What Each U.S. State Pays Software Developers

Companies that want to hire software developers to build applications know that securing the right talent can often prove quite expensive. They’re also well aware that the cost of talent varies depending on city and state. Across the United States, the mean and median salaries of software developers who build applications can swing wildly, sometimes by tens of thousands of dollars annually.

In well-established tech hubs such as San Francisco and New York City, tech professionals of all kinds can stand to make a lot of money, provided they have the right combination of experience and skills. The cost of living in many of those “hot” areas is really high, though, which can somewhat blunt the impact of a larger paycheck. Companies in these hubs often find themselves in bidding wars for certain candidates, which can skew average salaries still higher (for instance, the white-hot hype around artificial intelligence means the most experienced A.I. experts can rack up seven-figure compensation, once you throw in benefits such as bonuses and stock options.)

Less-established areas, meanwhile, offer a whole basket of perks—cheap housing, easier commutes, better work-life balance—provided a candidate can actually find a job. Companies might not need to offer the same level of salary as they do in the major cities, but they have to remain aware that software developers can just as easily take on remote work, building applications for rivals that are hundreds or even thousands of miles away. So there’s an element of competition there, as well.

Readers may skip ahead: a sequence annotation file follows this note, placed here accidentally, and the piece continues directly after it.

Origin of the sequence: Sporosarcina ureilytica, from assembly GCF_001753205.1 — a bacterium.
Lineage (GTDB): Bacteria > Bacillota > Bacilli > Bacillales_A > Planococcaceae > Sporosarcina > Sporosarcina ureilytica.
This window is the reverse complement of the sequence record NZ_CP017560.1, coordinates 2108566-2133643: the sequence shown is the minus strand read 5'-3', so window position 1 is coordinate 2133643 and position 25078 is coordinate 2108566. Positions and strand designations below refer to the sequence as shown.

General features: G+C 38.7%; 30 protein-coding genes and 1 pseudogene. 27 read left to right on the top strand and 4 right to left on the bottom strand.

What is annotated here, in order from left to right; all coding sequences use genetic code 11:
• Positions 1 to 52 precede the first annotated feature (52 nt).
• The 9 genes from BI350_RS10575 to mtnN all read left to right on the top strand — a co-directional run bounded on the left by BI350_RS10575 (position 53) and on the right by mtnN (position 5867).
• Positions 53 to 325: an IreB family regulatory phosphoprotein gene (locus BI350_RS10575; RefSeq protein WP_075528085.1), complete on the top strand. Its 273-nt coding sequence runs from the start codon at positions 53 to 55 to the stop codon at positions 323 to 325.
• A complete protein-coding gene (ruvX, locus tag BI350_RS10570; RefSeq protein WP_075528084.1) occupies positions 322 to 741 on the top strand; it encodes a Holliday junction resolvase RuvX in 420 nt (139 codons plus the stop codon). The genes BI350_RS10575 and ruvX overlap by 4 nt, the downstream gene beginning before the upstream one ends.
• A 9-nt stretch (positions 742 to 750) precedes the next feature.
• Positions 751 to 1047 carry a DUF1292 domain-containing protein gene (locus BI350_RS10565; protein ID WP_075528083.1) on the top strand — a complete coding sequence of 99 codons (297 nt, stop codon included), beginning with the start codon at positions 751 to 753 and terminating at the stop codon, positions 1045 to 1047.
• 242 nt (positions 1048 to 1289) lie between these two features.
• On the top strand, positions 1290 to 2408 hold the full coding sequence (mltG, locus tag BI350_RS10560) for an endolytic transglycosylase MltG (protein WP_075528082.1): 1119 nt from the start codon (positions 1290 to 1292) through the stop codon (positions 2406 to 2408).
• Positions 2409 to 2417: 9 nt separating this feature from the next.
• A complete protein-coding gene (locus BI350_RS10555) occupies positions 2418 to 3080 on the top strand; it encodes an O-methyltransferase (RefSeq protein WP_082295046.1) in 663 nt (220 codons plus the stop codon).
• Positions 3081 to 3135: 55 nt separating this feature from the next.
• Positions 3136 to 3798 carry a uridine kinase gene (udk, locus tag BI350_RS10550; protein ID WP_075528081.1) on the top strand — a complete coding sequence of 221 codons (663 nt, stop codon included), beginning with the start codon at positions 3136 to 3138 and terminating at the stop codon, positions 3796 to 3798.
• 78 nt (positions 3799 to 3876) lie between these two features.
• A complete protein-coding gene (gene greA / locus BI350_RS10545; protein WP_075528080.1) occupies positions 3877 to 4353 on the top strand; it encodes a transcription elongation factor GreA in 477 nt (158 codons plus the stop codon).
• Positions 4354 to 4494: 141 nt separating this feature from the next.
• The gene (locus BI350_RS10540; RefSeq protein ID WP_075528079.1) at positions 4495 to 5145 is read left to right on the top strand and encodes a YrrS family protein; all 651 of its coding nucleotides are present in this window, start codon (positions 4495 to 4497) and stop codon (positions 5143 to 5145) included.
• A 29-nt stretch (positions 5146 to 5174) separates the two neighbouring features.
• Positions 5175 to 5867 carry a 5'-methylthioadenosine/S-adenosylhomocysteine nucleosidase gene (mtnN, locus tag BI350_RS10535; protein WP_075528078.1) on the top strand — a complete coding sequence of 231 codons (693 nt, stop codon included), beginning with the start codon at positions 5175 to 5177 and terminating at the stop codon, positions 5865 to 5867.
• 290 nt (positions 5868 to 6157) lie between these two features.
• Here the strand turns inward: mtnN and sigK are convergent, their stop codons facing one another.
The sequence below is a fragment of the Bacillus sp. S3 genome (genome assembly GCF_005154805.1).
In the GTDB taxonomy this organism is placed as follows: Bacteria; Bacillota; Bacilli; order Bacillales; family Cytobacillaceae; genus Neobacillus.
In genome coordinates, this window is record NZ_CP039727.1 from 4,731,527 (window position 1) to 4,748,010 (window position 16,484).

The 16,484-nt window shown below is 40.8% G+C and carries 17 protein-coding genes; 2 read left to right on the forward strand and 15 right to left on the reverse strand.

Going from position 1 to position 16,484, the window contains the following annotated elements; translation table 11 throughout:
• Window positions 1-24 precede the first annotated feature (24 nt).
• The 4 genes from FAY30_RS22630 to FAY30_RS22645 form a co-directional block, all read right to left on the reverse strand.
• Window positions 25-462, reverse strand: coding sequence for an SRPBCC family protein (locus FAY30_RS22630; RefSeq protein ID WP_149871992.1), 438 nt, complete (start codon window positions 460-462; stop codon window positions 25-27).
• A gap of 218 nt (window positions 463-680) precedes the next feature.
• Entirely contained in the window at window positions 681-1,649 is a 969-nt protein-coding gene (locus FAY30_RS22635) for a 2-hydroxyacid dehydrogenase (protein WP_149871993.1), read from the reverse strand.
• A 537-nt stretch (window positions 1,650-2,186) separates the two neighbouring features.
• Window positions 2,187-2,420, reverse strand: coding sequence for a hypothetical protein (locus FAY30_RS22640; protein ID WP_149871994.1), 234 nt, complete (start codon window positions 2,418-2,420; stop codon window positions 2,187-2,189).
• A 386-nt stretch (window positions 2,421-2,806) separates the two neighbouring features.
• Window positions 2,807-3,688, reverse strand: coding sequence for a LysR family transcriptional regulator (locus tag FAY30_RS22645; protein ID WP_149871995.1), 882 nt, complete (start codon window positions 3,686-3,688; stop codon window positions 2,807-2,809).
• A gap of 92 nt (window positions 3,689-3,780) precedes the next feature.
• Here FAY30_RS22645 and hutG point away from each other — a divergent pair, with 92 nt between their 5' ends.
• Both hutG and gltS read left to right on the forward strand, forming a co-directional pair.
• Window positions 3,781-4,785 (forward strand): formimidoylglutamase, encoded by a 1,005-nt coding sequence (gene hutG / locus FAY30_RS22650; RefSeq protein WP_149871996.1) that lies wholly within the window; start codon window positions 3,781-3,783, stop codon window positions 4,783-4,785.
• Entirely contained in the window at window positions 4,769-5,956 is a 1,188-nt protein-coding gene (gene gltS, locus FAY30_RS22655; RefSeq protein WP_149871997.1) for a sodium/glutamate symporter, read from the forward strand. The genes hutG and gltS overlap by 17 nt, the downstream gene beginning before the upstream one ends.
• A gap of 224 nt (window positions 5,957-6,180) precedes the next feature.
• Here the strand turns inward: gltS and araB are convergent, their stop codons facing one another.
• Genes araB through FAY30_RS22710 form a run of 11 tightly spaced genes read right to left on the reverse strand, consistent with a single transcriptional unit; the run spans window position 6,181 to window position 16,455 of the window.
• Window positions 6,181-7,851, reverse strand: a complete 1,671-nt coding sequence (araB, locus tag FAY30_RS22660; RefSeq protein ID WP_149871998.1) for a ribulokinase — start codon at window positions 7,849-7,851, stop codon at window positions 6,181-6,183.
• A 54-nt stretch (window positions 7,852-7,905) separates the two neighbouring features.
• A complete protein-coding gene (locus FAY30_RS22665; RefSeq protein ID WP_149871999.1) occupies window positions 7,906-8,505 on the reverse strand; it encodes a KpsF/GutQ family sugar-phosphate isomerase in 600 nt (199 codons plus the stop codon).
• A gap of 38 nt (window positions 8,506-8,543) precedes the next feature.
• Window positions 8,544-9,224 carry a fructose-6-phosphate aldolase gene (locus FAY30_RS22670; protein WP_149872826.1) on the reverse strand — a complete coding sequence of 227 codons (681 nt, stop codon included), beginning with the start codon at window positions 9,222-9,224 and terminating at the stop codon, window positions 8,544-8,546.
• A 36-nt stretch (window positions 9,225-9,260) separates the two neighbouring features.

With all that in mind, here’s a multi-state (and territories—can’t forget about Washington, D.C. and Puerto Rico!) breakdown of what a software developer who specializes in applications can earn. How does the salary you’re offering software developers match up to your state’s mean and median? (The chart below is multi-page, so just click through if you don’t see the state you want; also, for some strange reason, the original dataset neglected to include New Mexico.)

This data is derived from the Bureau of Labor Statistics (BLS), and comes from mid-2018. However, our most recent Dice Salary Survey suggests that tech professional salaries have largely stagnated, so it’s unlikely that these salaries have shifted very much over the past year.

Let’s take a look at which states and territories earned the highest median salary:

These results certainly aren’t shocking: Washington and California host some of the nation’s biggest tech hubs, largest tech companies, and swarms of aggressive startups with a thirst for tech talent. In addition, they’re also the homes of thousands of corporations that are building and maintaining applications and platforms of all types. Washington, D.C., meanwhile, needs tech pros to help service the enormous federal IT infrastructure (as well as the many subcontractors who carry out federal contracts).

Now let’s take a look at the states and territories with the lowest salaries for software builders who focus on apps. In descending order:

What can we conclude from this? Although all of these states need tech professionals, there clearly isn’t the same level of demand as in other places. And that’s too bad—but it’s also an opportunity for companies in these states. Local tech professionals are no doubt interested in what any new firm can potentially offer.